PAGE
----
Tagged: Kevin Burkhardt

Kevin Burkhardt on Chip Hale’s preparation

Despite the unfortunate outcome of Friday’s rubber game against the Marlins, I loved hearing Kevin Burkhardt’s insight about what goes into Mets third base coach Chip Hale’s preparation for both team defense and base running.

At the top of the broadcast, KB ran a clip showing how Hale uses the computer to evaluate both the Mets and the opposing team. Watching how he can pull up individual plays with a click of the mouse was fascinating, and Kevin later explained how these plays are connected to lists. But let’s let him explain it, with this transcript from the bottom of the 5th:
Chip Hale gets here at 1 oclock in the afternoon, and really one of the first things he does is go to the computer. He figures out how how this team is going to play defensively for the night. And how he does that, in this computer he can put in any split you can possibly imagine: left, right, how they’ve done the last month, anything you can imagine he puts it in. And not only that, they can pull up hit charts, and off those hit charts he can pull up highlights to see just about anything he wants to see to determine how he’s going to put together the defense. 

When he does that he then puts together a sheet that each player gets on their bench when they come in for the day, and on that sheet it tells the players where they’re going to play against each batter. It’ll also have little nuggets about, ‘this batter likes to bunt on one strike,’ ‘this batter likes to steal 3rd,’ little tidbits of information that are helpful to the fielder. And then what Chip will do next, he’ll stay on that computer, and he’ll look at the outfield arms of the other team. Of course as a 3rd base coach, you want to know who’s doing what…He looks at what they’ve done lately. He basically will pull up the last month on video, and he can see any throw that these guys have made. So he’ll pull one up and watch where the opposing team’s runner is as a guy is getting the ball. So let’s say Raul Ibanez is making a throw home to get somebody out. He’ll watch where the runner is on the base pass when Ibanez gets the ball. So if it was a good throw home and the guy’s out, Chip has an idea, kind of comparing speeds, ‘alright I have an idea if my runner is here, I may not send him the way Ibanez is throwing lately.’ That all goes into this.”

Very cool stuff, KB. As always, the SNY broadcast offers great viewing even if the outcome of the game is…let’s use the word frustrating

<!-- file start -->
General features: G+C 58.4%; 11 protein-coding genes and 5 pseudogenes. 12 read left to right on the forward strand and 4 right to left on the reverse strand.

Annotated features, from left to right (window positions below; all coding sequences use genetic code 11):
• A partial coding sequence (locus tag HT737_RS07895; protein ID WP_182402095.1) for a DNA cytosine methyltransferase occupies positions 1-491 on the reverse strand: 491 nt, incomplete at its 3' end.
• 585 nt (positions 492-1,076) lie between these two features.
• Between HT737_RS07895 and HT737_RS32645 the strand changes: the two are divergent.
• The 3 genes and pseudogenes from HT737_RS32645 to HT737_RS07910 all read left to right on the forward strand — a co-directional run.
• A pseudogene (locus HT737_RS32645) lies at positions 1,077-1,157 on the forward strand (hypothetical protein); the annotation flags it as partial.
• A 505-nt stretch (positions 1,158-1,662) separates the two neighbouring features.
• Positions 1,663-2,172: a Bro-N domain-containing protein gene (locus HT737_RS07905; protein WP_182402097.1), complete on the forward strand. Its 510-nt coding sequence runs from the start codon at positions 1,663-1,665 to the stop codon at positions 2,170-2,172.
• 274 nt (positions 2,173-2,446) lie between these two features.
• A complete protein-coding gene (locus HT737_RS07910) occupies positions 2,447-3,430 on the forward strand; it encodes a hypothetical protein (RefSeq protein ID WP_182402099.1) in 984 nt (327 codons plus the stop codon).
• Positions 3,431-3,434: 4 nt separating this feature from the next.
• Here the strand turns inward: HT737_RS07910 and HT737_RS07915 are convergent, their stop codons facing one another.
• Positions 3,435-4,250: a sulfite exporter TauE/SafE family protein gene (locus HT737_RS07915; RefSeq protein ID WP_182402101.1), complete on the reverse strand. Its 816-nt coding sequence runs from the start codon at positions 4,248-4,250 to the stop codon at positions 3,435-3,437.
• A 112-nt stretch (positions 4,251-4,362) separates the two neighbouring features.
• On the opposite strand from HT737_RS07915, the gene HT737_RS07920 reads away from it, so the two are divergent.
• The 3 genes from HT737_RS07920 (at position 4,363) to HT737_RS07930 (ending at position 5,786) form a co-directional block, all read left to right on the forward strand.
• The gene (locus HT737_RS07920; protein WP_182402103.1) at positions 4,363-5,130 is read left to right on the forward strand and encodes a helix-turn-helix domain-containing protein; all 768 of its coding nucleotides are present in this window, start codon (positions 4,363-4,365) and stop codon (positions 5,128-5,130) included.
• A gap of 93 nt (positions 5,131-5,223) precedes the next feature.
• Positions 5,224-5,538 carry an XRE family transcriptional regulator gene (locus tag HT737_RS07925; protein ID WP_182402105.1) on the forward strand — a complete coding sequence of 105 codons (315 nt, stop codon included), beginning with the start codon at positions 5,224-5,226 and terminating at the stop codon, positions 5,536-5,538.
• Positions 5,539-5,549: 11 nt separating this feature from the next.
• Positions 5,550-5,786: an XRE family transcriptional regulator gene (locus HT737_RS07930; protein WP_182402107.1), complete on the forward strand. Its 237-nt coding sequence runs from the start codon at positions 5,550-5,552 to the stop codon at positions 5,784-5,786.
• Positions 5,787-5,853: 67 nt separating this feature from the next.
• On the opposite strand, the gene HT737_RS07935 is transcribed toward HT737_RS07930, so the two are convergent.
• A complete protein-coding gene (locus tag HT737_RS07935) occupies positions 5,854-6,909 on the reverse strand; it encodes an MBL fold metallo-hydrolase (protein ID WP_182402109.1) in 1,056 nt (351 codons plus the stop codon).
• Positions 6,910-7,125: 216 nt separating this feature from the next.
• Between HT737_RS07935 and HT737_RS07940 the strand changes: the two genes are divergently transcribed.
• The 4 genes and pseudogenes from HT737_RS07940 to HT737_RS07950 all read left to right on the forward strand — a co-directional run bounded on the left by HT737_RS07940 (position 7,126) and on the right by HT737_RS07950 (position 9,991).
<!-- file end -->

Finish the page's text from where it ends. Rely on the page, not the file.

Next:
But last night was an impressive Pelfrey-led win, and who knows what tonight will bring? Let’s Go Mets!


SNY Travels to Brooklyn

P1110899.jpgAnd so did Howard and I to watch the Mets’ Single A team, the Cyclones, on Thursday. Howard Megdal, that is, who continues his campaign to be elected Mets General Manager over at Megdal for GM. But he’s also sticking to his day job, writing about baseball, which is what brought us to Coney Island on Angel Pagan Day and Wally Backman Jersey Day (I just missed the last jersey!) and Kevin Burkhardt and Bobby Ojeda Day.

Howard cares about the farm system. And about animals. And mascots.

Our Kevin Burkhardt was rocking the play-by-play for SNY that night. KB remains, in everyone’s estimation who has met him or worked with him–just the nicest, lowest ego guy ever. And since I was over there sayin’ hi, I couldn’t help but introduce myself to Bobby O and ask for a pic. Ojeda was perfectly genial and happy to comply.

P1110897.JPGJust to cap off the SNY-related tribute, notice the brand spanking new ’10 GKR design I’ve got on, available here. The Mets-friendly blue and longer length make for a sweet and chic homage to Gary Keith and Ron.

The Cyclones would dominate all game long, but the highlight of the evening for me was seeing Angel Pagan watch his Cyclones jersey number being retired. On his off-day, he was in Coney Island with us, throwing out first pitch and receiving what his expression told us he considered a great honor.

P1110816.JPGP1110811.JPGHoward was at the ballpark that day to interview Cory Vaughn, Mets 2010 draft pick, whom he seemed quite impressed by. I didn’t get my Backman jersey, but I got a pic of Wally being all managerial, and pics of Sandy the Seagull and the Cyclones cheerleaders and those racing hot dogs and Kyle Superbueno Peterson, the juggling unicycler.